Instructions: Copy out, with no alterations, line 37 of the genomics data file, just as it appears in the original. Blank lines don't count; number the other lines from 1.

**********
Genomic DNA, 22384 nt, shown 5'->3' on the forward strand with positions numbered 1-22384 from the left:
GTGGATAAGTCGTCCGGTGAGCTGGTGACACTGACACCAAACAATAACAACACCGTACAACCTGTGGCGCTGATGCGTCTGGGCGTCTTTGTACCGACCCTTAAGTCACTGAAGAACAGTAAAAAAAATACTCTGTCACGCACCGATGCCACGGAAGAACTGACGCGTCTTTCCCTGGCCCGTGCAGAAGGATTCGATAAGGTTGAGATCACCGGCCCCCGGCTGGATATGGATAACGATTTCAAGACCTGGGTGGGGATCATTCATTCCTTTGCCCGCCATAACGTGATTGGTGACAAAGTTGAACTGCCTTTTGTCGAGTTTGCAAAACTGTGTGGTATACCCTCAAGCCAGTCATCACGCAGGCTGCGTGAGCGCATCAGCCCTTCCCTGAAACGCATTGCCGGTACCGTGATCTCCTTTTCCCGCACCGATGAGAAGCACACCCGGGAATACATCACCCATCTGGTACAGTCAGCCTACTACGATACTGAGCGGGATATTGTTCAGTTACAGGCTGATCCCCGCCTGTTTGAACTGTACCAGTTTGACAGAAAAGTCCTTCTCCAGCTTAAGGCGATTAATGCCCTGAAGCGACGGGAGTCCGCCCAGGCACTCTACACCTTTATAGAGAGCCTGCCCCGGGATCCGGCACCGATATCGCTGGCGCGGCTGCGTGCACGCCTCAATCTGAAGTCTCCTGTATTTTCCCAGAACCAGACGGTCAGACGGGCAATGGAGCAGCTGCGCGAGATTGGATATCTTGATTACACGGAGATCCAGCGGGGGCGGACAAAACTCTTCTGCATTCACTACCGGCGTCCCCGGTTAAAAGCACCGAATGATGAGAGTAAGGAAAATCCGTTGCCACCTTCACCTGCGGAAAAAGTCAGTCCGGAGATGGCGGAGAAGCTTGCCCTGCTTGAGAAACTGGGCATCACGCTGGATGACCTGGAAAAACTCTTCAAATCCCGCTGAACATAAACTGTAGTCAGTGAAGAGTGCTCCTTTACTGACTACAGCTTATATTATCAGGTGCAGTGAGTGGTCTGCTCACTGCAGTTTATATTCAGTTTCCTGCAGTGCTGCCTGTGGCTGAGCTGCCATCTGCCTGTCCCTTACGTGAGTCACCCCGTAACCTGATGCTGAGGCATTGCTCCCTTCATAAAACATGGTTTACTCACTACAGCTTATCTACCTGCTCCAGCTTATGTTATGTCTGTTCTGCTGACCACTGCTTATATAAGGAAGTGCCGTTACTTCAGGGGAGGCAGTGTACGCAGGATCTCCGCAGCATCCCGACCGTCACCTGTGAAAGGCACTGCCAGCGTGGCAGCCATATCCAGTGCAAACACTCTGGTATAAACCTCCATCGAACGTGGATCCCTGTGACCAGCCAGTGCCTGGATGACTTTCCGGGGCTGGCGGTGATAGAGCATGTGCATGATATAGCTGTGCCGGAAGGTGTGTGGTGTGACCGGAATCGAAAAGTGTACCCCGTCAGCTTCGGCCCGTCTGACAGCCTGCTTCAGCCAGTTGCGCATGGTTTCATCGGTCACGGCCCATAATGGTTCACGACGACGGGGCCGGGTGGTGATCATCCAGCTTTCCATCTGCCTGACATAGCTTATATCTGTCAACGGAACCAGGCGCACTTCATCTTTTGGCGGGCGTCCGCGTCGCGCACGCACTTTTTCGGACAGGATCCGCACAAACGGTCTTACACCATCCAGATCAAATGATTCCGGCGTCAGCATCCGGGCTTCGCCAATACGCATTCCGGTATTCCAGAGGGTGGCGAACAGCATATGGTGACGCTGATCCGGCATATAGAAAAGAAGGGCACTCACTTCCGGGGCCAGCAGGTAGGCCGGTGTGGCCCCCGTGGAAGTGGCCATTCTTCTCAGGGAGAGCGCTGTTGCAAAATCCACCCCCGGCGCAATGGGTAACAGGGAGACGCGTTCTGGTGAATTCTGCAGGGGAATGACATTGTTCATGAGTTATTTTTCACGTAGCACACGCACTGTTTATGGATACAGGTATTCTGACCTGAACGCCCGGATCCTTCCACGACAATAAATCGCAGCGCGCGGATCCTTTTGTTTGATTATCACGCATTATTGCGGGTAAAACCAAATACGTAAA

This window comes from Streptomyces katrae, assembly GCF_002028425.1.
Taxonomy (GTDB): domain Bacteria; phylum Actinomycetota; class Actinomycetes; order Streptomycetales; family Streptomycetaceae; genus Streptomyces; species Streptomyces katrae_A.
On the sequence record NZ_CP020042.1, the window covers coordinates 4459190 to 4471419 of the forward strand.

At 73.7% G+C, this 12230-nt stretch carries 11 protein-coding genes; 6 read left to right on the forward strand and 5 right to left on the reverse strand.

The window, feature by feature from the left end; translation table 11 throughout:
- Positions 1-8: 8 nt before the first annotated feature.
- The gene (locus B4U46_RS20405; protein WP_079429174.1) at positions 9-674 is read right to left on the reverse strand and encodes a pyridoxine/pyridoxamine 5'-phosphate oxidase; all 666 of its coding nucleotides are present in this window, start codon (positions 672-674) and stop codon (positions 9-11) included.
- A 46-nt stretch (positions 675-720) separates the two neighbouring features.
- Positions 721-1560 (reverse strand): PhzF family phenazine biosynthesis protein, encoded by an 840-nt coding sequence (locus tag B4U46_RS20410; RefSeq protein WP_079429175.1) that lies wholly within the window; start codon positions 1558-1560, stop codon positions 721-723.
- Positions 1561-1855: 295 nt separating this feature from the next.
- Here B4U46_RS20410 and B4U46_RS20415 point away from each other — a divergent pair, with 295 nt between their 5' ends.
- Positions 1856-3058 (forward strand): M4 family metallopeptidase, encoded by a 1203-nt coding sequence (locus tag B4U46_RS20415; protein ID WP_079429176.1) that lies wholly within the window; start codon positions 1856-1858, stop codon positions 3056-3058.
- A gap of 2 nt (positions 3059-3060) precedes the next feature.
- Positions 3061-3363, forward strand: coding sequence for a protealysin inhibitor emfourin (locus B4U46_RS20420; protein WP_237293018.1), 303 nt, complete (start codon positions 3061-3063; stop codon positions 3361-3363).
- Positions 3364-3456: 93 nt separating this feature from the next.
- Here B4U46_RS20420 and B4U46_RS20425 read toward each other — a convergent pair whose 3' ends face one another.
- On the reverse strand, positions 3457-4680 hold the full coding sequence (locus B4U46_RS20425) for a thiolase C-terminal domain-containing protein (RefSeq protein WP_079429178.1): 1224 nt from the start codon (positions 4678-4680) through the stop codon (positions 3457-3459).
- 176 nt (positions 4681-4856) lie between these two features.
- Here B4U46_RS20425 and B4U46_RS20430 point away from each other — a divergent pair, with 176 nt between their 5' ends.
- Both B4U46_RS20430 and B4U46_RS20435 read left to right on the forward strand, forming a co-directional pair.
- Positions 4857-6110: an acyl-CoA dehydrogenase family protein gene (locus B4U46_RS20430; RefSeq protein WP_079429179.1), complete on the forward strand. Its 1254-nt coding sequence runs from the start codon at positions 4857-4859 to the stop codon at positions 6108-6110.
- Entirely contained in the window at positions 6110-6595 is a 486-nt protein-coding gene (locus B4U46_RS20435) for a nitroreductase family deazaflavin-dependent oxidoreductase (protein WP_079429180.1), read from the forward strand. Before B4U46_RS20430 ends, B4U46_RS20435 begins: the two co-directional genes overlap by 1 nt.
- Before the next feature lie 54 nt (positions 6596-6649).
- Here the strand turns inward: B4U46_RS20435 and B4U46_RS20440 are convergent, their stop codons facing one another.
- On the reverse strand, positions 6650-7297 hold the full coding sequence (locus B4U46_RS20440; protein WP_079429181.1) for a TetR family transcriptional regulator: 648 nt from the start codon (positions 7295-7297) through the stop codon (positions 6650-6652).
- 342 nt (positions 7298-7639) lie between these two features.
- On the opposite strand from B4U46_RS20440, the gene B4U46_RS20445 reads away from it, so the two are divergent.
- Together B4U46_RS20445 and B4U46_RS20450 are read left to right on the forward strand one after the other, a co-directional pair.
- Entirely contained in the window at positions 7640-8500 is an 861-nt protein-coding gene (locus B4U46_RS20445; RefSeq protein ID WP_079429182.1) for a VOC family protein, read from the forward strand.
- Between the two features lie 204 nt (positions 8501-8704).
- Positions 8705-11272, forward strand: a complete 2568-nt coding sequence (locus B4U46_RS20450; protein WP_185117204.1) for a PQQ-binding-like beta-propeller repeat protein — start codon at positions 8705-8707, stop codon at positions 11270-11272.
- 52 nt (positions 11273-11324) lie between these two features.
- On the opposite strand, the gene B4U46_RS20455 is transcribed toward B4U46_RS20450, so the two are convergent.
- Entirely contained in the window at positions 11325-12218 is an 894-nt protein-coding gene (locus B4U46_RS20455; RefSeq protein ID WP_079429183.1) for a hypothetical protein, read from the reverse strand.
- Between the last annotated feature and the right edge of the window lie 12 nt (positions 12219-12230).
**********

- Between the last annotated feature and the right edge of the window lie 12 nt (positions 12219-12230).